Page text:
Prep Football: West’s Barber to Guilford
MOUNT ULLA — It’s Division III football so not everyone noticed, but Guilford went 9-1 and enjoyed the best season in school history last fall.
Winning helps recruiting, and West Rowan center Shane Barber, who played for a 10-4 team last year, likes the fact that the Quakers are winners. When you’re winning, everyone is in a good mood.
“Guilford is a welcoming place,” Barber said. “When I went up there to visit, it was like everyone already knew me. It was a pretty easy decision to go there.”
Barber, who made the All-Rowan County team, moved from guard to center as a senior. It was a move that helped the Falcons. It also helped the 6-foot, 285-pound Barber. Center is the 0-line position where height is the least critical.
“I went to Coach (Joe) Nixon last summer and told him I wanted to play college football,” Barber said. “Center was my best chance to do that, and he told me as long I kept working hard and kept my grades up, someone would give me a chance.”
As West’s center, Barber had added responsibilities regarding his teammates. He had to know what five guys were supposed to be doing, instead of just one.
“Shane is the one who made the blocking calls and the one who got us in the right pass protections,” Nixon said. “He had a great season.”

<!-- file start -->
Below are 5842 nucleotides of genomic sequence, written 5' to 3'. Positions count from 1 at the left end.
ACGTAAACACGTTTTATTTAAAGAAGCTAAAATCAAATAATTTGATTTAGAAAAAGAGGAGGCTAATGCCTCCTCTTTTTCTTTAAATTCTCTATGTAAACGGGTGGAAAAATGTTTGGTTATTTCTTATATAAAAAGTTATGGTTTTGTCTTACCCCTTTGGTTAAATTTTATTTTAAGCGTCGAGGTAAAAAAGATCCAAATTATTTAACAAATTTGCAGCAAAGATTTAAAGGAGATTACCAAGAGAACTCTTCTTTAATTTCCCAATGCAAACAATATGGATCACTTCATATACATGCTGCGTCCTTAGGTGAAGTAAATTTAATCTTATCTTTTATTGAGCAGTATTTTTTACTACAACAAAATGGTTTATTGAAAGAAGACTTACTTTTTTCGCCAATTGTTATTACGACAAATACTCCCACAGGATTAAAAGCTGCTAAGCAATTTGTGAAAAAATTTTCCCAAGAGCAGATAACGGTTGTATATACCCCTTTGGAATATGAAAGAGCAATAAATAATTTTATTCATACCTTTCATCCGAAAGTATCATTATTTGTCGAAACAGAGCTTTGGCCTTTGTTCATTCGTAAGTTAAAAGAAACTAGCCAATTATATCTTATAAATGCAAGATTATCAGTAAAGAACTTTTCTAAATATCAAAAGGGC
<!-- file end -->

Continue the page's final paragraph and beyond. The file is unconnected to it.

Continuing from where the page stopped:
Asked to identify the strongest game of his senior year, Barber said it was the season-ending loss to South Point in the third round of the 3A state playoffs. That’s an unusual choice in that West suffered a heartbreaking, one-point loss in the last game of his prep career, but Barber said that game had a different feeling than all the others that came before it.
“We were getting beat down for a while, but then we started finding ways to move the football,” Barber said. “Guys were listening to my calls, and our o-line started taking control. That was a crazy experience seeing everyone come together, one of the best feelings I’ve ever had. I know we lost, but we played some great football.”
Barber will join a solid program that is getting stronger. Guilford expects 17 starters to return for the 2016 season and expects dozens more to return who have some game experience.
Barber’s former linemate Jacob Radtke appeared in two games for the Quakers as a freshman last season.
When the 2015 season started, Barber thought he was making a sacrifice for his team and his school. But sometimes sacrifices work out in unexpected ways.
“I’d been a guard all my life,” Barber said. “But it was playing center for great coaches that got me a ride to college. Being able to play the sport I love at the next level, that means a lot.”
Barber plans to major in psychology. He’s also interested in forensic biology. Guilford offers degrees in both fields.
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